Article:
Since all the other tests were negative, they haven't been able to establish a cause for this. They checked for different infections, like toxoplasmosis, which sometimes causes this problem, but this was not found in my blood.

The question, according to the doctor, is whether or not to induce the labor early. He is afraid that the baby's head will swell due to water in his brain. If his head swells, then he won't fit through the birth canal and this would force us into a c-section.

Dr. Tabsh prefers to avoid a c-section. From his point of view, the priority is the mother. Nathan's chances of survival are so slim that the doctor doesn't want to put me through a major surgery.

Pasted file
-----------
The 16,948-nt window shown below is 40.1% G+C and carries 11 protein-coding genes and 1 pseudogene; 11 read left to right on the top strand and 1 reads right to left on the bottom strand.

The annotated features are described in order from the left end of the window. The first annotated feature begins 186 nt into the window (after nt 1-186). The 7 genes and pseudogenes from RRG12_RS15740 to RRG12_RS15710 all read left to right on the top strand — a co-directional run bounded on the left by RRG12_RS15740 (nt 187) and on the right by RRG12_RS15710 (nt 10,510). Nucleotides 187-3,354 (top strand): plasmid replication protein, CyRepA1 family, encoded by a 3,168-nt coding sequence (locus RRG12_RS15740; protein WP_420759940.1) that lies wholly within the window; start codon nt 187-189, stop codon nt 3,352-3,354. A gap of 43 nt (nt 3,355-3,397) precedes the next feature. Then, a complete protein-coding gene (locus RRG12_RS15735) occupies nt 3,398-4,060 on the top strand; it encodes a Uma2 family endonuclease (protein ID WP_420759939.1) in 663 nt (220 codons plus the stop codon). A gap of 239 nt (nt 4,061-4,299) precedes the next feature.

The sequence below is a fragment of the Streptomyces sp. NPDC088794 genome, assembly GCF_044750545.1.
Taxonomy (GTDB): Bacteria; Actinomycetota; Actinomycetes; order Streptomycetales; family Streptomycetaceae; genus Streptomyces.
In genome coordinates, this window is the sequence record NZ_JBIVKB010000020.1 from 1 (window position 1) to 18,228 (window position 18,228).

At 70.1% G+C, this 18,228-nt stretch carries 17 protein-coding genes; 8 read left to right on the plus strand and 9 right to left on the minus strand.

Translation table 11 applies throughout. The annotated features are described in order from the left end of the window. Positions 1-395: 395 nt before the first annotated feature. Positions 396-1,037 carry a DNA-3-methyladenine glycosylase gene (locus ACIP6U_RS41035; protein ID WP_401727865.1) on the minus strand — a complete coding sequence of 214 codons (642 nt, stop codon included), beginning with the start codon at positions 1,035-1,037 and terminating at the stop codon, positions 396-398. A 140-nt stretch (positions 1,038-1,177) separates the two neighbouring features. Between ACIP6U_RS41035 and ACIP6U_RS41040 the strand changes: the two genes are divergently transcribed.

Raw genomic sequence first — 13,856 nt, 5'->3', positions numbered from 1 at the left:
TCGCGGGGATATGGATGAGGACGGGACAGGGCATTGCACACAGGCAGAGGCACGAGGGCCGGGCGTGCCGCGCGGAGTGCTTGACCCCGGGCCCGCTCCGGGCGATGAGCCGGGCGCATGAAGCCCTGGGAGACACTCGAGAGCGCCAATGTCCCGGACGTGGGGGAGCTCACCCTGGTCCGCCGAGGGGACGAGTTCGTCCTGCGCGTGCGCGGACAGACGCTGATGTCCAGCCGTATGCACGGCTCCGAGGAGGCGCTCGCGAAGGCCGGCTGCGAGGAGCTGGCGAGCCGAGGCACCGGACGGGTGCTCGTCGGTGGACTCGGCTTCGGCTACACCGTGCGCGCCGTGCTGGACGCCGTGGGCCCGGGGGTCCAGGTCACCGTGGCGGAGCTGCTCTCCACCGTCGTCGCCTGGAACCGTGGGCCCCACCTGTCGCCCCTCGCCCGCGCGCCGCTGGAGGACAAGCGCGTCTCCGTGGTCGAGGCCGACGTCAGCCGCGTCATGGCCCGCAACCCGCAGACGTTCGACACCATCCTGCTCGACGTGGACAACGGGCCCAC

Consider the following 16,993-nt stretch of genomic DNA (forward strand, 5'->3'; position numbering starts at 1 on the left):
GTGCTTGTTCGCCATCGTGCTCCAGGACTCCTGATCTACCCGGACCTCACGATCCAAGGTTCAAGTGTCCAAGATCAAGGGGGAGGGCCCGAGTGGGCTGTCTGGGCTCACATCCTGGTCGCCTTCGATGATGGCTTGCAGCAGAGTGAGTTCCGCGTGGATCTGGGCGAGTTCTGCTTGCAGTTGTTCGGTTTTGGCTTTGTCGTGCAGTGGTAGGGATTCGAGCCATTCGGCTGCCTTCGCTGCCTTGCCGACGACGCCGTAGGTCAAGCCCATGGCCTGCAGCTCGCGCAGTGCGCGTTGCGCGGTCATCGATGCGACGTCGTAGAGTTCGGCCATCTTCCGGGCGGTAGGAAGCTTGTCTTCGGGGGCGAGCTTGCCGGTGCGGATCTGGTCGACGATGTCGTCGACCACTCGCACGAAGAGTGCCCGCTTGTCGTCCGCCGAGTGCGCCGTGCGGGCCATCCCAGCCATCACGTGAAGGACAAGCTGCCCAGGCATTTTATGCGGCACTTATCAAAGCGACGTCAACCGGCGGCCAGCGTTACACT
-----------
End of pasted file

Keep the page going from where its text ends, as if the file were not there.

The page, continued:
I disagreed with him. I don't see a c-section as a major surgery, nor am I afraid to have one. So if his head swells and our only option is a c-section, so be it. On Thursday, July 27th, we will measure the size of his head, compare it to the size last week, and see if his head really is swelling at a rapid pace.

My hope is to wait for a natural delivery, I want Nathan to stay in my womb for as long as possible. The longer he is, the longer he is alive, the longer we have to pray for him.